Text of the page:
Solved

Rebuild awstats from SSH command line on CentOS, from awstats txt files from another server

Posted on 2016-09-01
1
122 Views
Last Modified: 2016-09-05
I have migrated from a CentOS 5 VPS with HostGator (running cPanel), to running CentOS 7.2 with Plesk on Azure. The latter is working great, far faster than my old setup.

I have successfully run all website migrations using the Plesk Migrator Extension. However, the one thing I have not got back is the awstats. On close insepction, the place that the HostGator CentOS / cPanel install and the place that the new Azure CentOS / Plesk install store the files is different. There seems to be a shift in how the folders are structured too, and the labelling format of the files.

I have appropriately renamed the awstats txt files and dumped them in what would seem the correct location on the new setup. I have run the rebuild command listed here: https://kb.plesk.com/en/115476, but it only rebuilds for the months since the migration took place (Aug & Sep 2016).

My approach I can only assume is wrong. This is how I have always done it in the past (I've migrated providers a few times), but it doesn't seem to work - or maybe i just need to wait until awstats auto-runs some kind of reacknowledgement task every 24 hours and imports to it's db?

I did read somewhere there is a perl script that can be run - but I can't find this, and don't currently have perl installed on the server.

Cheers in advance for any helpful thoughts!
0
Comment
Question by:bluemercury
1 Comment
 
LVL 1

Accepted Solution

by:
bluemercury earned 0 total points
ID: 41784709
OK - I finally worked this out for myself.

First, as I alluded to in my question, you need to rename your existing awstats.txt files, so that they are in format of awstats092016.domain.com-http.txt (replacing domain.com with your actual domain name, and the date should already be in that format). I used the batch rename tool in Adobe Bridge for renaming (comes with a Adobe Photoshop trial).

Then connect to your server that runs Plesk (I recommend WinSCP for this task, and you will ideally need the 'root' account made directly accessible, at least whilst you carry this out). Browse to the location:

/var/www/vhosts/system/domain.com/statistics/webstat

Drop in your awstats txt files.

I then found a modified version of rebuild_awstats.sh on the Plesk forum. This hadn't worked before, because there are some incorrect lines of code in it for versions of Plesk higher than 11.5. I corrected these. In addition, alter the date range (in notepad++ or whatever) on line 294 to suit the date range of stats you want to rebuild. I've attached the stats.sh file to achieve this. Copy this to a folder on your server that you can execute scripts from, and run it in the form of:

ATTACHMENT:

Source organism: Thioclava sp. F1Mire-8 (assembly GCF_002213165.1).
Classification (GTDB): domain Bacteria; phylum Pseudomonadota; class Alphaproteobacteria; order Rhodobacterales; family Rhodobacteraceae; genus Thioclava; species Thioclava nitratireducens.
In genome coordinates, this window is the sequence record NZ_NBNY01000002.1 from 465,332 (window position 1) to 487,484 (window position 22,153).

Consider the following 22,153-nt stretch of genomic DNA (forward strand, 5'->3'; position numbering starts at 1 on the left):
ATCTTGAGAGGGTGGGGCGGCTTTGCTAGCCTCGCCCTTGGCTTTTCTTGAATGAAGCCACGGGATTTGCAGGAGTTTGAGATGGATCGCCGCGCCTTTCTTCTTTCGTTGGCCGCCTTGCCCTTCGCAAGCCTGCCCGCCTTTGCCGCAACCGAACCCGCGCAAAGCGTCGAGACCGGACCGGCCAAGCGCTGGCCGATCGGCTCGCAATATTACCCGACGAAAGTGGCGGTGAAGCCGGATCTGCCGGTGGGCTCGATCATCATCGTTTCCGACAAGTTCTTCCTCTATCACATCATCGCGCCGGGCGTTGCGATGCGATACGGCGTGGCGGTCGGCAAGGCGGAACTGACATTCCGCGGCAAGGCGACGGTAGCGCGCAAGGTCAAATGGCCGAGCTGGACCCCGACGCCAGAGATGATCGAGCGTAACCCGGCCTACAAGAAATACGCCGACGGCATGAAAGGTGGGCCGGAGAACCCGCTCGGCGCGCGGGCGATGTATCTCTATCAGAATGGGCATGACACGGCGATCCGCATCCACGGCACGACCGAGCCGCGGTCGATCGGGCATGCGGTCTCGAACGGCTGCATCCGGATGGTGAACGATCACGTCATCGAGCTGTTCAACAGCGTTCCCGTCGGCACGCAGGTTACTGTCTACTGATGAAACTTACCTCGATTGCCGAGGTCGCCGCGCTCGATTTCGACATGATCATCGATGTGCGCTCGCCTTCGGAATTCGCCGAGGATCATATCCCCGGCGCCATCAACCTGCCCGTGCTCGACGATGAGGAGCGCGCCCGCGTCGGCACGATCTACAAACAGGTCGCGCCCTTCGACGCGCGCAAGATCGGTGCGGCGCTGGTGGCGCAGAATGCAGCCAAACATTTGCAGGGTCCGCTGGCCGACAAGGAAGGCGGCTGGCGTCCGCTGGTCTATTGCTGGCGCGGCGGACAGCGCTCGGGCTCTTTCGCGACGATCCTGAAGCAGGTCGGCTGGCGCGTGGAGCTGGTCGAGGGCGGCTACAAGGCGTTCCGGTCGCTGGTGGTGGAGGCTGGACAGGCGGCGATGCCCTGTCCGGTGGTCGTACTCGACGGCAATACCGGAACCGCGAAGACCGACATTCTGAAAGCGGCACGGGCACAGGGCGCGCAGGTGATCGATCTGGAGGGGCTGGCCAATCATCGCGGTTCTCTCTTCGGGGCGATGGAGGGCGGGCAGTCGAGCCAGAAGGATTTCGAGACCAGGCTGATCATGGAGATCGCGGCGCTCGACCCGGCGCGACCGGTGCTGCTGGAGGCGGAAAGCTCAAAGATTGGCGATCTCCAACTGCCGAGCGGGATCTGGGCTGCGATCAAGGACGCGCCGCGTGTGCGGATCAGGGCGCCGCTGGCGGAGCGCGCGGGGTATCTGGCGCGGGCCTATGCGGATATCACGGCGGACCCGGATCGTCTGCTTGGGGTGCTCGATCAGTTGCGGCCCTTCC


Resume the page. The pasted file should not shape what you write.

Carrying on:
./stats.sh domain.com

Watch as your SSH command line shows the html folders getting rebuilt, and at the end you should be able to navigate and see all your awstats no problem.

I hope that explains what I did well enough - good luck anyone else looking to do this!
stats.sh
0

Featured Post

Network it in WD Red

There's an industry-leading WD Red drive for every compatible NAS system to help fulfill your data storage needs. With drives up to 8TB, WD Red offers a wide array of solutions for customers looking to build the biggest, best-performing NAS storage solution.  

Question has a verified solution.

If you are experiencing a similar issue, please ask a related question

Suggested Solutions

Title # Comments Views Activity
linux ssh 4 57
http to https 3 39
Regarding SecurityCRT issue 5 19
is my large folder zipped corrupted 4 49
We all know how boring and exhausting it is to transfer huge web projects developed locally to a webserver simply via FTP. The File Transfer Protocol is a really nice solution if you need to transfer small amounts of files, but if you're plannin…
It’s 2016. Password authentication should be dead — or at least close to dying. But, unfortunately, it has not traversed Quagga stage yet. Using password authentication is like laundering hotel guest linens with a washboard — it’s Passé.
Learn how to find files with the shell using the find and locate commands. Use locate to find a needle in a haystack.: With locate, check if the file still exists.: Use find to get the actual location of the file.:
Learn how to navigate the file tree with the shell. Use pwd to print the current working directory: Use ls to list a directory's contents: Use cd to change to a new directory: Use wildcards instead of typing out long directory names: Use ../ to move…

919 members asked questions and received personalized solutions in the past 7 days.

Join the community of 500,000 technology professionals and ask your questions.

Join & Ask a Question

Need Help in Real-Time?

Connect with top rated Experts

16 Experts available now in Live!

Get 1:1 Help Now